Sunday, February 26, 2017


from Animals of Dawn
Murat Nemet-Nejat

"Not a mouse's stirring"      

the crumbs of the clock spilled from
curtains, as the night
ended, light in smithereens                               
slowly in the eyelashes of my cat dispersing
over the rug.
Who’ll pick them up
now, the leftovers
from the shuttle worriless humming on.    

Morning streamed from the hair
of the widow,
sprinkles of the clock and light.
opened my hands, but as I opened them       
they still kept streaming streaming streaming.

wall. ghost. mirror. bird. arras.           
window. wind. widow. tree.
dew. water. tears. river.
painting. panting.
death. hearth,


Infinite possibility doesn't mean freedom, but that it may happen infinitely
but of maybes

Infinite possibility, within finality

that is the pharosrhythm perception of freedom     
as gestures of maybes    


object ivities in a mirror existing

in continuum.

            The Garden of Love        

While simultaneously in your heart you were discarding me, scanning with your eyes you wanted to etch (yes, that's what you said!) in your mind a virtual image of my room. 

Calling me a parasite! When my mind couldn't quite absorb the word and misheard it as virus (someone already part of one's being), you corrected me—not virus, parasite (of course, I was grabbing at straws, virus is lodged, parasite can be discharged). Just an eaon of a week ago I was your liberator, Paris to your Helen...

Yet, yet wasn't I already anticipating in the whispers of your fury, and in its miracular caresses, the upcoming calamity?       

Wasn't I, the inconceivable interior of your open wound[2]?      

            Poems As Commentary

A commentary on a word or a phrase in a holy text can only be an ideogram. An illumination. Fragments in things, real or unreal, objects, living or un-living[3] are instant ideograms. Each a clear image made of recalcitrant parts, a mosaic of discrete moments of light—as stars in the night sky—that light the place in visible darkness, and disappear.

            A Poetics of Motion

                        Gentleman: ... You have seen
                        Sunshine and rain at once—her smiles and tears
                        Were like a better way. Those happy smilets
                        That played on her ripe lip seemed not to know
                        What guests were in her eyes, which parted thence
                        As pearls from diamonds dropped....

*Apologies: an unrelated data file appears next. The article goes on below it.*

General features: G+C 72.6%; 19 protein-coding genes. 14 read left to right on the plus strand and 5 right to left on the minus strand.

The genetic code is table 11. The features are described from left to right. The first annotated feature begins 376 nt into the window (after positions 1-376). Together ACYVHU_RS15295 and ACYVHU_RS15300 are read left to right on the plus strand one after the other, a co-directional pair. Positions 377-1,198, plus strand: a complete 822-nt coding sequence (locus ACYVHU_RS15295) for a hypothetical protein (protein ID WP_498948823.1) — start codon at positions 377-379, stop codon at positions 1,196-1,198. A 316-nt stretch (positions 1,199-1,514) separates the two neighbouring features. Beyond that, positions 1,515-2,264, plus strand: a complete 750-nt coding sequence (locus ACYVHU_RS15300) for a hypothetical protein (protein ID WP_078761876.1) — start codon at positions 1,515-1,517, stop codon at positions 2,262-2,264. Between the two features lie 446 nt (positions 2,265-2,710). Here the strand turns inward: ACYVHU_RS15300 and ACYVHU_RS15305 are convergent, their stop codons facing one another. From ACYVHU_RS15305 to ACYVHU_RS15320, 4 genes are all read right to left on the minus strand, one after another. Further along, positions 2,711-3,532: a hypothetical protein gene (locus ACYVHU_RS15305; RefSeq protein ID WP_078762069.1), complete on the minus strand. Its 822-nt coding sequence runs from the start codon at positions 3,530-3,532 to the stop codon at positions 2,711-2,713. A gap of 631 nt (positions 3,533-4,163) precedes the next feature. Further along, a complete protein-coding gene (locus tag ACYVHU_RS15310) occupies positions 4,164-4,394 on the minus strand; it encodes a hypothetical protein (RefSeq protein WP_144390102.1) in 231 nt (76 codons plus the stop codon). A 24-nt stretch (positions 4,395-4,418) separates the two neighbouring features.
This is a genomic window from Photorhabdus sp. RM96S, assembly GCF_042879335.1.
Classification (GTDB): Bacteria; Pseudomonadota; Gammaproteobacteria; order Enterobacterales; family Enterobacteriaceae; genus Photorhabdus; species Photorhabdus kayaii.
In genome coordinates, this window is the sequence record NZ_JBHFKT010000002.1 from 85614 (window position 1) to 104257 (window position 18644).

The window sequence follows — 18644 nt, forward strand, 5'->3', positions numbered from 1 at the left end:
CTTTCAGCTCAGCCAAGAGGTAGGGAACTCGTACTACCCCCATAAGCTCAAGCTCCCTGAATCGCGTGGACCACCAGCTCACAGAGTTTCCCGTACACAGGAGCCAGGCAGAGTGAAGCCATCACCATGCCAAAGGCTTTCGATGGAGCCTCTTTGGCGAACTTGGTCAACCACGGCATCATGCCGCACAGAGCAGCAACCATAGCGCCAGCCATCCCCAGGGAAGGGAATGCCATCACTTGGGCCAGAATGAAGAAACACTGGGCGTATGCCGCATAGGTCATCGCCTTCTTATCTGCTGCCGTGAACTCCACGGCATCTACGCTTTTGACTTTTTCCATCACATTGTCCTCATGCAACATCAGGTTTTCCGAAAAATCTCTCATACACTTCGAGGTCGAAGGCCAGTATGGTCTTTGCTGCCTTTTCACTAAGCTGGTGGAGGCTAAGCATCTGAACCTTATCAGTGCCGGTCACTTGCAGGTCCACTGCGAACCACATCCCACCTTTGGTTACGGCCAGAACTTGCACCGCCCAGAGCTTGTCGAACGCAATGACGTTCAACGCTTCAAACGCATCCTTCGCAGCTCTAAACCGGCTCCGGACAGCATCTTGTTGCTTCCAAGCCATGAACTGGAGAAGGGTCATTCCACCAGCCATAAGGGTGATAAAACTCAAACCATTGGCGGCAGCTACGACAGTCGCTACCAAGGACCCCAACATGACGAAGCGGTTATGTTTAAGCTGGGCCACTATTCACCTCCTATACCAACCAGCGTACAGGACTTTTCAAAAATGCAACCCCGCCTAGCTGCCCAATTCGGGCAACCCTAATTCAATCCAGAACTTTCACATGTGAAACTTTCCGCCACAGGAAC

(King Lear, Act 4, Scene 3)

    I am in the middle of ruminating on an essay on the idea of the horizontality of time—that time is not defined by memory (therefore vertical—memory is deceptive); but by attention, therefore horizontal. All experience exists on a field possessing colorations collapsed onto a flat field. They—star-like— flash at different times, captured by a solipsism of the mind's attention. That discontinuous capture by the mind of a point in a continuum—that is chaos—is what consciousness, a.k.a. time, is.   

Attention has no depth. Only intensity. And d u r a t i o . . .


Duration is the elastic, subjective face of time, short, long, it may smile or forget you.

In the music of time there're no bars.   
The time, that is within time, is chaos.           
In the heart of chaos, in the chaos within chaos, motion d i s a p p e a r s      


a hippo's anus                         

a                u p
                n                N  I            Z E D              
b             a                 O     O     I    O 
              i                   I         N         N  E
s           h i s t O          s
           p        r         l  u
c        o         e         l
         s          e  o f  i
e      o
s   p
s h

of seduction

duration of an instant of love: leaves, surrounded by forgetfulness

I left water behind, with its shadow.      

I wrote my name on a tree                     carved
as it slept.

then I extricated myself from it
and left.

[1] Mayflies, primitive aquatic creatures, wondrous and comical in shape, grazing, caressing the darkness of  water.
[2] " the inconceivable interior of an open wound": a line from Alan Sondheim's poetry.
[3] things, real or unreal, objects, living or un-living is a longer serial poem of which Animals of Dawn is a part.


Poet, translator from Turkish and essayist, Murat Nemet-Nejat's recent work includes the poems Animals of Dawn (Talisman House, 2016), The Spiritual Life of Replicants (Talisman House, 2011), the collaboration with the poet Standard Schaefer "Alphabet Dialogues/Penis Monologues"; the translations Seyhan Erözçelik's Rosestrikes and Coffee Grinds (Talisman House, 2010), the republication by Green Integer Press of Ece Ayhan's A Blind Cat Black and Orthodoxies (2015); and the essays "A Dialogue with Olga" (Olga Chernysheva/ Vague Accent, The Drawing Center, 2016), "Dear Charles, Letters from a Turk: Mayan Letters, Herman Melville and Eda" (Letters for Olson, edited by Benjamin Hollander, Spuyten Duyvil, 2016), "Holiness and Jewish Rebellion: 'Questions of Accent' Twenty Years Afterward" (Languages of Modern Jewish Cultures: Comparative Perspectives, edited by Joshua L. Miller and Anita Norich (University of Michigan Press, 2016), "Istanbul Noir" (Istanbul: Metamorphoses In an Imperial City, edited by M. Akif Kirecci and Edward Foster (Talisman House, 2011). He is the editor of Eda: An Anthology of Contemporary Turkish Poetry, edited by Murat Nemet-Nejat (Talisman House, 2004). He is presently working on the poem Camels and Weasels, and a collection of translations from the Turkish poet Sami Baydar.

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